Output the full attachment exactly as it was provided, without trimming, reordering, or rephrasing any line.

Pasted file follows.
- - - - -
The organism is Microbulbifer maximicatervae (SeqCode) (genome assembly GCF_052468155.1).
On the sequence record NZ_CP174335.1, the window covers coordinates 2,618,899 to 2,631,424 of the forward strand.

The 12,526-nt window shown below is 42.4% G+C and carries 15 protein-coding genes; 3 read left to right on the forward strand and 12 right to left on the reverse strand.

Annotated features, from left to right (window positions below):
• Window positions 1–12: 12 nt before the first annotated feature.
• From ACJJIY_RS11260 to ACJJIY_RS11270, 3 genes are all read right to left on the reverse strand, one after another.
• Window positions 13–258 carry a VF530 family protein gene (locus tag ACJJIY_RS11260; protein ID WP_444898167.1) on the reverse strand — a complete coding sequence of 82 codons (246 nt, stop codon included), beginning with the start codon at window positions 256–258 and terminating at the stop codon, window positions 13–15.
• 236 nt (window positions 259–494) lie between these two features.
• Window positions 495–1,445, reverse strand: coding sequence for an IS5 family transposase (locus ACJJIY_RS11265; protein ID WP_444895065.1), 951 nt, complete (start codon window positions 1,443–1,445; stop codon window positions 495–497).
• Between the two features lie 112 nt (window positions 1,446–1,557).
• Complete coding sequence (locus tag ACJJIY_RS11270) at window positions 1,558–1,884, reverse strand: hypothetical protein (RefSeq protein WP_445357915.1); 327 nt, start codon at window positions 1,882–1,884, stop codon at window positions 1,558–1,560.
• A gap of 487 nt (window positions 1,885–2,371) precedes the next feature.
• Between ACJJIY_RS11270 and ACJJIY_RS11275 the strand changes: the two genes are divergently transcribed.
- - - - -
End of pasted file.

The organism is Microbulbifer maximicatervae (SeqCode) (genome assembly GCF_052468155.1).
On the sequence record NZ_CP174335.1, the window covers coordinates 2,618,899 to 2,631,424 of the forward strand.

The 12,526-nt window shown below is 42.4% G+C and carries 15 protein-coding genes; 3 read left to right on the forward strand and 12 right to left on the reverse strand.

Annotated features, from left to right (window positions below):
• Window positions 1–12: 12 nt before the first annotated feature.
• From ACJJIY_RS11260 to ACJJIY_RS11270, 3 genes are all read right to left on the reverse strand, one after another.
• Window positions 13–258 carry a VF530 family protein gene (locus tag ACJJIY_RS11260; protein ID WP_444898167.1) on the reverse strand — a complete coding sequence of 82 codons (246 nt, stop codon included), beginning with the start codon at window positions 256–258 and terminating at the stop codon, window positions 13–15.
• 236 nt (window positions 259–494) lie between these two features.
• Window positions 495–1,445, reverse strand: coding sequence for an IS5 family transposase (locus ACJJIY_RS11265; protein ID WP_444895065.1), 951 nt, complete (start codon window positions 1,443–1,445; stop codon window positions 495–497).
• Between the two features lie 112 nt (window positions 1,446–1,557).
• Complete coding sequence (locus tag ACJJIY_RS11270) at window positions 1,558–1,884, reverse strand: hypothetical protein (RefSeq protein WP_445357915.1); 327 nt, start codon at window positions 1,882–1,884, stop codon at window positions 1,558–1,560.
• A gap of 487 nt (window positions 1,885–2,371) precedes the next feature.
• Between ACJJIY_RS11270 and ACJJIY_RS11275 the strand changes: the two genes are divergently transcribed.